In The Desert Of Seth

By G. B. Marian

The Word “Pagan”

The word “pagan” (with a lowercase “p”) originates from the Latin paganus (“country dweller”) and was used by ancient Romans in much the same way that modern Americans use “bumpkin,” “hillbilly” and “redneck.” It was not a religious term at all, but simply a slur that was used for people who lived in rural areas, who were poor and who had little to no education. As Christianity began to spread, Christians started using the word “pagan” in reference to people who didn’t convert to the new faith. The insinuation was that anyone who didn’t accept Jesus Christ as their Lord and Savior was an inbred backwards hick. After Christianity became the official religion of the Roman Empire, it became more common for Westerners to refer to ancient pre-Christian and non-Judaic peoples as “pagan civilizations.” This came to include the Egyptians, the Greeks, the Mesopotamians, the Romans, and the Northern European peoples.

It’s important to understand that none of these civilizations referred to themselves as “pagan” and that this derogatory term was only imposed upon them by Europeans much later on. Until fairly recently in history, “pagan” has always been used by people in reference to others (and never to themselves). Furthermore, the designation of all non-Abrahamic religions as “paganism” has also led to the rather silly assumption that all such faiths are exactly the same. The common perception depicts “pagans” as being primitive barbarians who know nothing of true spirituality and who stupidly sacrifice animals and children to man-made idols for strictly material benefits. Advances in archaeology and anthropology have shown this perception to be provably false; the so-called “pagan” civilizations each had very strong concepts of piety, many of them found human sacrifice to be as deplorable as we do today, and those who used statues to represent their various Deities did so in much the same way that modern Hindus and Roman Catholics do.

More importantly, it’s become clearer to us now that while the so-called “pagan” religions shared many similarities, they were also very different from each other. Many used statues to represent their Deities, but some – like the Celtic religion and the Egyptian cult of the Aten – did not, choosing to represent their Deities in more abstract ways instead. Furthermore, the practices of animal and human sacrifice aren’t limited to ancient polytheists by any means. Prior to the fall of the Second Temple of Jerusalem in 70 C.E., the Jewish priesthood often practiced korban, which involved sacrificing animals to the God of Abraham. Muslims continue to practice animal sacrifice during their Eid al-Adha festival today, and the entire point of Jesus Christ is that He offered Himself as a blood sacrifice for the sins of humanity. At the same time, there have been (and continue to be) plenty of Jews, Christians and Muslims who’ve murdered other people in the name of their God. The notion that these faiths are somehow less prone to fanaticism or violence simply because they’re monotheistic rather than polytheistic is ludicrous.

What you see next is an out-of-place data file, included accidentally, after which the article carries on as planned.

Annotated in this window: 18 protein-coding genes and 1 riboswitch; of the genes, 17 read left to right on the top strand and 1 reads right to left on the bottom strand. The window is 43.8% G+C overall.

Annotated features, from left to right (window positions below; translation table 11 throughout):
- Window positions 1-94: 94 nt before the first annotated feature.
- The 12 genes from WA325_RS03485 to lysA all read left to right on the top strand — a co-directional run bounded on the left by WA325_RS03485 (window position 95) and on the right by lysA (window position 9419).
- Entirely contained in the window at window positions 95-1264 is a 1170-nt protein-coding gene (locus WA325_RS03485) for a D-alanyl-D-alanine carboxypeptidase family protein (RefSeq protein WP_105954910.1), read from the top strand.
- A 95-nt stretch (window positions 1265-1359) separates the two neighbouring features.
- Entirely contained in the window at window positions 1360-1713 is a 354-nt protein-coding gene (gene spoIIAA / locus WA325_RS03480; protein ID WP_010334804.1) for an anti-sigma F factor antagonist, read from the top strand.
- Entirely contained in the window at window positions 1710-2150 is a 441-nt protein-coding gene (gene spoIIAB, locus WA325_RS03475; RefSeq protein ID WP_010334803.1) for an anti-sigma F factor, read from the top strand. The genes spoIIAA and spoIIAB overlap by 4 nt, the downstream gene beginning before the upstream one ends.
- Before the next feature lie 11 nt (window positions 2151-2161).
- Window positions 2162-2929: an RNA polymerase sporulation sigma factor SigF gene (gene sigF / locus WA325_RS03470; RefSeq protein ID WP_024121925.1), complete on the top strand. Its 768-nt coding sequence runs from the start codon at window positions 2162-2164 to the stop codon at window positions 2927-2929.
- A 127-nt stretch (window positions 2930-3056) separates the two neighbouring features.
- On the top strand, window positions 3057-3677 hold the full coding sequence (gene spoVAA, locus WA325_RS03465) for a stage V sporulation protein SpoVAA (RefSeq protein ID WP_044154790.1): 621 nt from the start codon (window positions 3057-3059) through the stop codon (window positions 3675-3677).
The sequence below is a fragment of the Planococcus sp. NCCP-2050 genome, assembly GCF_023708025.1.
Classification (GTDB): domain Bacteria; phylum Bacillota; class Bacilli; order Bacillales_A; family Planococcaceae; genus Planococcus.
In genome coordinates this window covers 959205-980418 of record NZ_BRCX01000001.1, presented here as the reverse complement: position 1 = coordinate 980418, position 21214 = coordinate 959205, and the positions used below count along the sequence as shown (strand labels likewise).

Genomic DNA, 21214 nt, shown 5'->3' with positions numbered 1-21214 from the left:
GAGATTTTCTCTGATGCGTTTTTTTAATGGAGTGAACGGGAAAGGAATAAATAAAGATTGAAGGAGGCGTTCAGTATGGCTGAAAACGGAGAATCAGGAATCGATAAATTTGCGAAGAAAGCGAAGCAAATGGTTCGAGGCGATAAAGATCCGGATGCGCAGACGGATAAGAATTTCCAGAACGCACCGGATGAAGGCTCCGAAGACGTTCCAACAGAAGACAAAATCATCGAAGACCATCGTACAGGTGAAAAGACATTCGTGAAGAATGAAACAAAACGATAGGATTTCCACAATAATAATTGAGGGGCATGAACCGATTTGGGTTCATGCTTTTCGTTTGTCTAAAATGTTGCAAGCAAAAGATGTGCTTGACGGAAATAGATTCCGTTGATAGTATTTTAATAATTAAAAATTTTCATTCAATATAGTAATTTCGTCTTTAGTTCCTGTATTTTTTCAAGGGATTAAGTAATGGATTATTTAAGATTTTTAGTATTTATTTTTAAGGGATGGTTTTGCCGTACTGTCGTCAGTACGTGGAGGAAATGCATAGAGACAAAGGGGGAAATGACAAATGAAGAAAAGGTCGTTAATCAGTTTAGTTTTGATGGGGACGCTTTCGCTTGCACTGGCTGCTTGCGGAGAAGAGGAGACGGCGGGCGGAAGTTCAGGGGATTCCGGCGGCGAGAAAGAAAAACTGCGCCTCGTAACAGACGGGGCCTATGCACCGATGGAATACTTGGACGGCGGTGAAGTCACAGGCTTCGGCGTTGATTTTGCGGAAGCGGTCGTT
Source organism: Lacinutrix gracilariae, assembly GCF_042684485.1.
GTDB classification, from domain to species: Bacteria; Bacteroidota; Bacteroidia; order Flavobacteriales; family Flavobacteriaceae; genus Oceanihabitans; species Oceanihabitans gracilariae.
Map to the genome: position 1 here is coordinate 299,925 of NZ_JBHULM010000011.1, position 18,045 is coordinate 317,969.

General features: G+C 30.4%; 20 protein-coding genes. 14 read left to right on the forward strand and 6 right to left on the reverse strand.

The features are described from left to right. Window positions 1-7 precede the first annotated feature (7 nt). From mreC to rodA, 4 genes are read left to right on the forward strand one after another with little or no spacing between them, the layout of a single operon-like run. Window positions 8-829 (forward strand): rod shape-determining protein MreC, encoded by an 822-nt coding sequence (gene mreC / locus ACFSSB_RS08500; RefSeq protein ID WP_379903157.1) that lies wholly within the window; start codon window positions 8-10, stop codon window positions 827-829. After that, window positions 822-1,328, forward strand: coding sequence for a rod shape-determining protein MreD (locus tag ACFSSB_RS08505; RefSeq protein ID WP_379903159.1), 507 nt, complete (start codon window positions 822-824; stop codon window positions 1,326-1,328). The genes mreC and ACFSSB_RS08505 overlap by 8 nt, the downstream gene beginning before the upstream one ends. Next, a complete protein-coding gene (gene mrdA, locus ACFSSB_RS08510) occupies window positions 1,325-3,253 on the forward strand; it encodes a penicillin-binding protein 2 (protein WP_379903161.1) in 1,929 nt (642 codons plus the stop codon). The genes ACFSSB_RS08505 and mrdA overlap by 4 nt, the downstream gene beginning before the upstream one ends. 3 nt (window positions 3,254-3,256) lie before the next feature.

The derogatory usage of the word “pagan” didn’t start to change until after the Romantic movement of the 18th century. During that time, certain Westerners became inspired to develop new religions that were based on pre-Christian customs and beliefs. These people started referring to themselves as “Pagans” (with a capital “P”), and such was the first time in history that anyone had ever claimed the label as part of their own religious identity. Since then, the Pagan subculture has blossomed into a wide variety of spiritual paths that includes (but is not limited to) Asatru, Discordianism, Druidism, Hellenismos, Kemeticism, Religio Romana, Stregheria, Thelema, and Wicca. Paganism is and should always be distinguished from indigenous polytheistic faiths that have survived intact into the present day (e.g., Hinduism, Mazuism, Shinto) or that have been syncretized with one or more of the monotheistic religions (e.g., Santeria, Vodun, Yazidism). Generally, Pagans take most of their inspiration from European (e.g., Celtic, Germanic) and/or Mediterranean (e.g., Greek, Egyptian) traditions that have been extinct for thousands of years, but this is not to say that we practice these traditions exactly as they were practiced in history.